While warming up your new IP addresses, track email metrics to ensure good sender reputation and deliverability. Pay attention to the bounce rate and spam complaints and take measures to improve your engagement data. For example, allow your subscribers to opt in or out of email marketing messages to reach only an interested audience.
A healthy list of subscribers means a more successful campaign and a better sender reputation. So, audit your email list regularly to verify that there are no old or invalid email addresses. Keeping your database clean may help you decrease the bounce rate.
Moreover, it is crucial to implement authentication protocols to verify that you are a reputable sender. You should consider these two protocols specifically: Sender Policy Framework (SPF) and Domain Keys Identified Mail (DKIM). Both protocols allow ISPs to authenticate the sender of the email and ensure that outgoing emails do not end up in a spam folder.
Note that it may take 4-8 weeks to build a desirable sending history and positive sender reputation with ISPs. The duration of the warmup period depends on the volume of emails you plan to send and your subscribers’ engagement.
How can companies benefit from IP warming?
If implemented in email marketing strategy, IP warming can unlock several benefits for any company:
- Optimized email marketing campaign
- High subscriber engagement
- Spotless domain and IP reputation
- Greater credibility of the company
IP warming is a good practice for businesses that recently employed email marketing as a communication medium. Also, this method can be helpful for companies that may not have sent any email from a particular IP for a long time. Re-engagement campaigns may help to filter out inactive subscribers and clean emailing lists for more successful promotion.
Alternatively, IP warming provides an opportunity to test and optimize your email marketing campaign. While sending small volumes, you can check your deliverability rates by campaign, date, time and make changes if need be.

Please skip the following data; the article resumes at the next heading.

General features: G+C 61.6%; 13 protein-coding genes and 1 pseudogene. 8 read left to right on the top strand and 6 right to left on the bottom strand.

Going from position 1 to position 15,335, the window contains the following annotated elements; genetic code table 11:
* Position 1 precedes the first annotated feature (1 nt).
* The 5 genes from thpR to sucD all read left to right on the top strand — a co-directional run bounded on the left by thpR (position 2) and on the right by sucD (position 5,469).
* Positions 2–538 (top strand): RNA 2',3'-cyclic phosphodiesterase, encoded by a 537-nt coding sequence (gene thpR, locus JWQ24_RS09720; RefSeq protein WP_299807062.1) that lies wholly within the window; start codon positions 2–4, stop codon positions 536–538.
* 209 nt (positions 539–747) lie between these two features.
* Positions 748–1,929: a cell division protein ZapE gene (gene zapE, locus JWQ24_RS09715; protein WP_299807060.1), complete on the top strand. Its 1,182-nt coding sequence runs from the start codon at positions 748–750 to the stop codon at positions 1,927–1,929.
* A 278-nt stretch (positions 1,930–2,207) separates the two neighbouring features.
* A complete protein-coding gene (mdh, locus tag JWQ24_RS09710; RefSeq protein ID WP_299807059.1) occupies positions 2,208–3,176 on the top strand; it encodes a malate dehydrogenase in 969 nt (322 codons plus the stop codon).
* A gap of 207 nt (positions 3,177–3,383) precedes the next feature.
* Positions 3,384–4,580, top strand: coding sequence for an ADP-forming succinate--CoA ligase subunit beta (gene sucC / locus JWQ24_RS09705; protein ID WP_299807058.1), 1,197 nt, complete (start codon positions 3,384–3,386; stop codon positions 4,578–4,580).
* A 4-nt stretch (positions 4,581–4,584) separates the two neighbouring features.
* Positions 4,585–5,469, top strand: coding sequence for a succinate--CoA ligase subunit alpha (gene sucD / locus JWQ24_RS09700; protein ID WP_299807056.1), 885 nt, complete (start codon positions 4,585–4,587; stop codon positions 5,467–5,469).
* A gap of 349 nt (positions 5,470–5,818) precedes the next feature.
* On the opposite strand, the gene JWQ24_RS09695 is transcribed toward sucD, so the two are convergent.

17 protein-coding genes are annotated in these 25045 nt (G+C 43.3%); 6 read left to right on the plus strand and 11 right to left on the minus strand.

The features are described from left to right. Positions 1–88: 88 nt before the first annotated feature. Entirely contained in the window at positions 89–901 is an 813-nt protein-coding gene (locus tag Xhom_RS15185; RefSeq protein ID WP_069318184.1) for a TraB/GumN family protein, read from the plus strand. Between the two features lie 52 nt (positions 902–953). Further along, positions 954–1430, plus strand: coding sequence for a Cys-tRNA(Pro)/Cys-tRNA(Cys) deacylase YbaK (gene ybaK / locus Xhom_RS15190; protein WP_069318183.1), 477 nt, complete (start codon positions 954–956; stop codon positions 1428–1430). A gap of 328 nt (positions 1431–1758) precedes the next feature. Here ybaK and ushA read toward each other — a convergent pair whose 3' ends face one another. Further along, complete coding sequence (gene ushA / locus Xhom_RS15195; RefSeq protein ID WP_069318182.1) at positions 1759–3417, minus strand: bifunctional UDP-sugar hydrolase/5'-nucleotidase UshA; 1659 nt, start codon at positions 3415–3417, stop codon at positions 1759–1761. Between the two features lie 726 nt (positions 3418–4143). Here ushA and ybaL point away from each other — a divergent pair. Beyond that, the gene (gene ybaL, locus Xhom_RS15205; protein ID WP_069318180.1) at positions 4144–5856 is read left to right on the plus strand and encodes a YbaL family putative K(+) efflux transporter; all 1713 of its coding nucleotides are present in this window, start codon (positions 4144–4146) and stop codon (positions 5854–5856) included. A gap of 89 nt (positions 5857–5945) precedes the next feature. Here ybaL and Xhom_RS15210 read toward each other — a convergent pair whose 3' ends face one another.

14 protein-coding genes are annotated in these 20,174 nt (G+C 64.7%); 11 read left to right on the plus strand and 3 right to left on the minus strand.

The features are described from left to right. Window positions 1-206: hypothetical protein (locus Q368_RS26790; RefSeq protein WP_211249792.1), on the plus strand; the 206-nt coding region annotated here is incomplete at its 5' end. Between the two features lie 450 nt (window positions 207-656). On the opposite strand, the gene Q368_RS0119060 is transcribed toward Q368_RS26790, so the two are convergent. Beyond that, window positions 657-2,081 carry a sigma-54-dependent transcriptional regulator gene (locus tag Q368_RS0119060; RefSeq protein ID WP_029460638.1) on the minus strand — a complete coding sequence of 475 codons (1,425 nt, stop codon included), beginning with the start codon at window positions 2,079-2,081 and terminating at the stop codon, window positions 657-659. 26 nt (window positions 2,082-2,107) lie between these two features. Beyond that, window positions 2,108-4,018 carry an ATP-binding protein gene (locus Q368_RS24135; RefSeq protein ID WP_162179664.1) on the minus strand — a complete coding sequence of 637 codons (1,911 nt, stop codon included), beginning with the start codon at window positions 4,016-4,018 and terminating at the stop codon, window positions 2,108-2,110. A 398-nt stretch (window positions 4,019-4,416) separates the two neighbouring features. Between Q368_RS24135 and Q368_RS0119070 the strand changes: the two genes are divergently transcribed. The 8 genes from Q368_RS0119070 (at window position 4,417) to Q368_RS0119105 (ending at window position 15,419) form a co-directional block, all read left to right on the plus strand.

One more advantage of IP warming is that it can help you improve the messaging and the content you send to your prospects. You can test your messages with a small group of subscribers and identify if they are engaging with them or not. Then, you can make changes to provide value in each message and win your entire subscriber database over time.
Furthermore, take into account your domain reputation, as it is equally crucial for successful email delivery. Poor engagement metrics, like spam complaints and bounce rate, can negatively affect your domain reputation. Therefore, you have to employ best emailing practices to keep both your domain and IP reputation spotless.
Eventually, once you build a perfect IP reputation in the eyes of ISPs, you can improve the credibility of your brand and company with your customers. Also, you might even boost your clients’ loyalty and, ultimately, the company’s revenue. But you should not forget to constantly maintain the spotless IP reputation that you built to achieve the best outcome.
Is your marketing campaign not performing well? Perhaps you received a new IP and sent out a large volume of emails at once. If that’s the case, chances are you are jeopardizing your sender’s trustworthiness with internet service providers even if you are not a spammer.
If you want to send large email volumes daily, you need to prove to internet service providers that you are a legitimate email sender to build a positive reputation. A good sender reputation with ISPs will ensure that your emails won’t land in the receiver’s spam folder.
How can you show that you are a reputable sender? You can build your IP trust by gradually increasing the send volume of your emails. You can do this by maintaining an IP warming plan for several weeks. During this time, you can evaluate the efficiency of your marketing campaign and make necessary adjustments to ensure the best possible email deliverability.
You can carry out IP warming yourself: Develop a plan, monitor your results and take action afterward. Alternatively, you can choose a reputable ESP that can provide you with all the necessary tools and help execute IP warming successfully.
Ultimately, if you employ the IP warming practice in your email marketing campaign, you will avoid spam traps, increase engagement metrics and improve the overall credibility of your brand, attract new potential customers and increase your business revenue in the long run.